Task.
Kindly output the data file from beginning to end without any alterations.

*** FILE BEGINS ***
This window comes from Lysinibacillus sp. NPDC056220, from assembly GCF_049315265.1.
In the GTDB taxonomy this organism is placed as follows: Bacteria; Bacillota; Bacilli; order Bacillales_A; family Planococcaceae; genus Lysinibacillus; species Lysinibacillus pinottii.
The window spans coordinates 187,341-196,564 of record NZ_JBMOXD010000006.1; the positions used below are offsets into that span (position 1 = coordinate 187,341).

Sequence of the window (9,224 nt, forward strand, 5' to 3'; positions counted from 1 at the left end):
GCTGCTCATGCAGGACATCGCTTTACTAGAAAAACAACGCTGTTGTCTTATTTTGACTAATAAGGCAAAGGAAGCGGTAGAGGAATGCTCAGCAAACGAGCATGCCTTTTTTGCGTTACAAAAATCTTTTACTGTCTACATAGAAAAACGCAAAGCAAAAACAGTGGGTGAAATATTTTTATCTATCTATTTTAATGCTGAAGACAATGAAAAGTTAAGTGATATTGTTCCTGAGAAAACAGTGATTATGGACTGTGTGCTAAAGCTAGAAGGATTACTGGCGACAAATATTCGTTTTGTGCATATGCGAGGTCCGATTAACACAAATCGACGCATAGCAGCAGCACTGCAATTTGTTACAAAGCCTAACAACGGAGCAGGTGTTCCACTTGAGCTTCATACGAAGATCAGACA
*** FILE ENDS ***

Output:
This window comes from Lysinibacillus sp. NPDC056220, from assembly GCF_049315265.1.
In the GTDB taxonomy this organism is placed as follows: Bacteria; Bacillota; Bacilli; order Bacillales_A; family Planococcaceae; genus Lysinibacillus; species Lysinibacillus pinottii.
The window spans coordinates 187,341-196,564 of record NZ_JBMOXD010000006.1; the positions used below are offsets into that span (position 1 = coordinate 187,341).

Sequence of the window (9,224 nt, forward strand, 5' to 3'; positions counted from 1 at the left end):
GCTGCTCATGCAGGACATCGCTTTACTAGAAAAACAACGCTGTTGTCTTATTTTGACTAATAAGGCAAAGGAAGCGGTAGAGGAATGCTCAGCAAACGAGCATGCCTTTTTTGCGTTACAAAAATCTTTTACTGTCTACATAGAAAAACGCAAAGCAAAAACAGTGGGTGAAATATTTTTATCTATCTATTTTAATGCTGAAGACAATGAAAAGTTAAGTGATATTGTTCCTGAGAAAACAGTGATTATGGACTGTGTGCTAAAGCTAGAAGGATTACTGGCGACAAATATTCGTTTTGTGCATATGCGAGGTCCGATTAACACAAATCGACGCATAGCAGCAGCACTGCAATTTGTTACAAAGCCTAACAACGGAGCAGGTGTTCCACTTGAGCTTCATACGAAGATCAGACA